Posted by: Kristen Hicks | December 1, 2011

On The Magicians

Note: if you haven’t read the book and want to go in without foreknowledge of the plot, best to stop here.

Lev Grossman’s The Magicians was largely promoted as a more adult version of the Harry Potter books. While there are undeniable similarities in the basic premise: a young man discovers that magic is real and is afforded the opportunity to attend a prestigious, exclusive school of magic; the general tone and experience of the novel varies considerably.

None of the characters in The Magicians are painted as especially likeable. In particular, the novel’s primary protagonist, Quentin, is a deeply flawed individual, insistent on a dour outlook of life regardless of what it brings him. His underwhelmed response to his fantastical experiences serves as a reflection of the dissatisfaction many feel upon reaching adulthood and realizing that the seemingly inevitable shift to feeling more responsible and secure in one’s sense of self doesn’t magically materialize. At multiple junctures throughout the novel Quentin gets precisely what he’s been convinced he wants and yet continues to feel lost, dissatisfied and confused by his unhappiness.

We see the magical school of Brakebills through the eyes of Quentin, a largely aloof and anti-social individual who only really interacts with a small group of similarly flawed characters who, in spite of the power their knowledge and skills at magic provide them, opt to spend many of their days and nights drinking, conversing about nothing in particular and having sometimes complicated, but more often casual and ineffectual sex.

The main exception to the book’s representation of its characters as narcissistic and plagued by ennui is Quentin’s love and the most powerful of the non-professor magicians we encounter, Alice. In perhaps one of the most unique beginnings to any love story ever explored in fiction, Alice and Quentin first acknowledge and embrace their attraction to each other after being temporarily turned into foxes. Both characters are so hesitant to fully embrace their more complex emotions that it takes a brief foray into literal animal passion to realize the feelings that the book’s readers are already savvy to long before the scene occurs.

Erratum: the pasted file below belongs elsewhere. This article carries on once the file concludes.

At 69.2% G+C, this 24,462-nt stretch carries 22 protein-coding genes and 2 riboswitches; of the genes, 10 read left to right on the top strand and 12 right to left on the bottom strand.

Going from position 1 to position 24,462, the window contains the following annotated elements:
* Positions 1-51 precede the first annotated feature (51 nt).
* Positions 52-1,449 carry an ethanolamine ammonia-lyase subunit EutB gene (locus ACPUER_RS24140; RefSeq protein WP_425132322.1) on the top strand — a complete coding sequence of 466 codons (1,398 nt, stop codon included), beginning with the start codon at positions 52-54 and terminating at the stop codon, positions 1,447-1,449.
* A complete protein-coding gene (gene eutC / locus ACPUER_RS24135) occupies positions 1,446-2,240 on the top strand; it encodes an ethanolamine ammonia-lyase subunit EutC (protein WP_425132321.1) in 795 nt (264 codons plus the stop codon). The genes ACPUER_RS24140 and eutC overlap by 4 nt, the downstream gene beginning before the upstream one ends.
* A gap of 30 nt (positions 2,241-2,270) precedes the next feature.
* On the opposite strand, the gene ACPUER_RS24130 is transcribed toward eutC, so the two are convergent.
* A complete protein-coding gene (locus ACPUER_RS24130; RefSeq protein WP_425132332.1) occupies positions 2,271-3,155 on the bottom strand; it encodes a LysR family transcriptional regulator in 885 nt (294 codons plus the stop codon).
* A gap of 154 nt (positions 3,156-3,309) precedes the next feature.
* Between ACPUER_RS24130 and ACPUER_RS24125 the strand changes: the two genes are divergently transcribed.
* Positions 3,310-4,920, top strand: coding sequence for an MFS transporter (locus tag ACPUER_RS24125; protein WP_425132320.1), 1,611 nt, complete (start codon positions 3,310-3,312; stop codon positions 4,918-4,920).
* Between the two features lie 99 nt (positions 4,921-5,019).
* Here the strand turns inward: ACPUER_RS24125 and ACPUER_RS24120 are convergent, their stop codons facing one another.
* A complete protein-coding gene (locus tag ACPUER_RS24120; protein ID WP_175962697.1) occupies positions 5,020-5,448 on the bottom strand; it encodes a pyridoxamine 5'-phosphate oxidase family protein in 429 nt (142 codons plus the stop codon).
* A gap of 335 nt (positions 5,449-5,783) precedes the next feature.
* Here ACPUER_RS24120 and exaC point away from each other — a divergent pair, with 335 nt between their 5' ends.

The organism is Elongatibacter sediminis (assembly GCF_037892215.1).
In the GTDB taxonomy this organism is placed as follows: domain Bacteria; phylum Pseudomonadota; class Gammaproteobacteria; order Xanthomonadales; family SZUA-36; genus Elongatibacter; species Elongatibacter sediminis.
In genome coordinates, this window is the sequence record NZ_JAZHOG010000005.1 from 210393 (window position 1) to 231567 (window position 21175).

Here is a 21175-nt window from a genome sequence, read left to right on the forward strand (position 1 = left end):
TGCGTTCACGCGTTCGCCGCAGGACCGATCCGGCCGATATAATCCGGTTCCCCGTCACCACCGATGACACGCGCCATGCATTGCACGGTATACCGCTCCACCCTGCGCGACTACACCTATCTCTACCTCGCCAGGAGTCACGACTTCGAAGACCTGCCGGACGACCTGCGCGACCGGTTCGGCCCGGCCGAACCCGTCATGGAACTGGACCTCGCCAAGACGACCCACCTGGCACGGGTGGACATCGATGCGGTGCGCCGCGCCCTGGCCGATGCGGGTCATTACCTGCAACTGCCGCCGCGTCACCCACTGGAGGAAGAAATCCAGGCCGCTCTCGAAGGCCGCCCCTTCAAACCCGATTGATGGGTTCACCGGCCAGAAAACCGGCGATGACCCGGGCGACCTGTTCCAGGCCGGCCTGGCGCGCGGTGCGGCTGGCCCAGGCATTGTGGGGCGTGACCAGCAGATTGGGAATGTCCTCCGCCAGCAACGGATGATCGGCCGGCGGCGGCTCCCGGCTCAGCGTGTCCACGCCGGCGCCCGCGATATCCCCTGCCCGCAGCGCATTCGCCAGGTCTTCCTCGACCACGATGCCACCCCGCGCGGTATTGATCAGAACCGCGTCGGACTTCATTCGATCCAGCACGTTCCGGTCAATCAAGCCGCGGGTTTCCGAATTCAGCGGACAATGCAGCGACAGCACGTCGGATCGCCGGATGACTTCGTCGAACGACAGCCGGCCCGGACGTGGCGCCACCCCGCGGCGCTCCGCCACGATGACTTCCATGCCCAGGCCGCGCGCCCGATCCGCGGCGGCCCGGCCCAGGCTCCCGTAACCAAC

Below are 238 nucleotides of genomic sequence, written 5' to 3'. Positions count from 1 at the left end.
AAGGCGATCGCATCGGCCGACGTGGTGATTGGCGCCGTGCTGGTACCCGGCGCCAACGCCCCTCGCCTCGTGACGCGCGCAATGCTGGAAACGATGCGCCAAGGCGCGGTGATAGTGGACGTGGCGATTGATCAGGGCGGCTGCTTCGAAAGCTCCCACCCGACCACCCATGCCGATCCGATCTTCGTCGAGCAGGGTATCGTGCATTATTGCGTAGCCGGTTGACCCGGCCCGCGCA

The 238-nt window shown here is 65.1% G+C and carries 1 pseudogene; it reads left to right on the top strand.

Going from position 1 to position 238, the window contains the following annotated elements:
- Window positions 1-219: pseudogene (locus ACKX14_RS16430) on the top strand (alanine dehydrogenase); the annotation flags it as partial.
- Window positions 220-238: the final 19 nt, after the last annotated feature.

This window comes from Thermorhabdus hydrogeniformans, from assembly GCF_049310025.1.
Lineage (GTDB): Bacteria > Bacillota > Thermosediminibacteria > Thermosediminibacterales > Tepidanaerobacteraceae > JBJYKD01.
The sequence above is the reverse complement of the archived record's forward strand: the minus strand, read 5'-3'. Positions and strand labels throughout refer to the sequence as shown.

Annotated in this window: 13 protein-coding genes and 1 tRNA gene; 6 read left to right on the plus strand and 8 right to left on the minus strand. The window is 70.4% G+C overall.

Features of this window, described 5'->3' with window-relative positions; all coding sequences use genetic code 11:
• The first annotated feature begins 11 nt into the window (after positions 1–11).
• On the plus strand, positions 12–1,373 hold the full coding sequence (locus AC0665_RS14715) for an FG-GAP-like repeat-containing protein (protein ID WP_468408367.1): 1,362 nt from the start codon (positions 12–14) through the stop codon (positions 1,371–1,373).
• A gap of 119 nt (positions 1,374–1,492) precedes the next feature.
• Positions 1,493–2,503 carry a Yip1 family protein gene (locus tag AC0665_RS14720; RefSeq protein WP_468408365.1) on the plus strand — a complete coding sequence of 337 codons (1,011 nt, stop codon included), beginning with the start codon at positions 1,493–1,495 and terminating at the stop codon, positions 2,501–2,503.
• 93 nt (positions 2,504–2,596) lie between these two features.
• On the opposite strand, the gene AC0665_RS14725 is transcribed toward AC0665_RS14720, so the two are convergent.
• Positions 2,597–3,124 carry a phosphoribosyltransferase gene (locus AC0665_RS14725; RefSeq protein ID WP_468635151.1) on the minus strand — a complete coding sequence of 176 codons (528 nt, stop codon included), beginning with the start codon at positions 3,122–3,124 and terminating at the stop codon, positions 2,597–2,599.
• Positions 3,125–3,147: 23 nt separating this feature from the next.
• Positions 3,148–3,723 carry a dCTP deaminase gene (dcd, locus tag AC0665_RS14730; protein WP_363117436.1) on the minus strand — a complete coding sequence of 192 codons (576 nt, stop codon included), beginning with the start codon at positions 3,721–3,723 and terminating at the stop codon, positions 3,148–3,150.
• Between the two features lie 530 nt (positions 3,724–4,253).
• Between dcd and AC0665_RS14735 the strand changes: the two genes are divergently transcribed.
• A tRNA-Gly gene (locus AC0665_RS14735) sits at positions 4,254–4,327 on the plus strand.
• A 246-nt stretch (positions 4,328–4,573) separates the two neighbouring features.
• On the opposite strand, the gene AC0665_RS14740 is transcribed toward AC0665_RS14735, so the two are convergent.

One of Grossman’s greatest achievements in the novel is using the symbols offered by the wide world of fictional magic to create obvious, although creative, representations of fairly run of the mill experiences. Using a literal foray into animal passion to communicate the experience of first giving into an attraction that’s existed for sometime but not yet been realized due to all the inhibitions that come with being an awkward teenager is just one of many.

Along these lines, he comes to two of my favorite aspects of the book: 1) Making the power of language to influence our perception of the world literal by imbuing it with the ability to actually change the reality of the world surrounding the characters; and, 2) Exploring the fantasy most avid readers have of taking a more active role in the stories we love and turning it on its head by showing how realistic, flawed characters interact with a fantasy world more complex and full than their childhood (and in Quentin’s case – teenhood and adulthood) imagination had prepared them for.

The Magicians is a book written for readers. Those of us who revel in the amazing worlds, creatures and characters that can be created out of nothing but a combination of words and an artist’s imagination. As a writer and book reviewer, Grossman knows precisely the themes and dreams to tap into to appeal to his fellow enthusiasts of the written word.

Through one of the teachers at Brakebills, Grossman muses on the ties between magic and language in the world he’s created: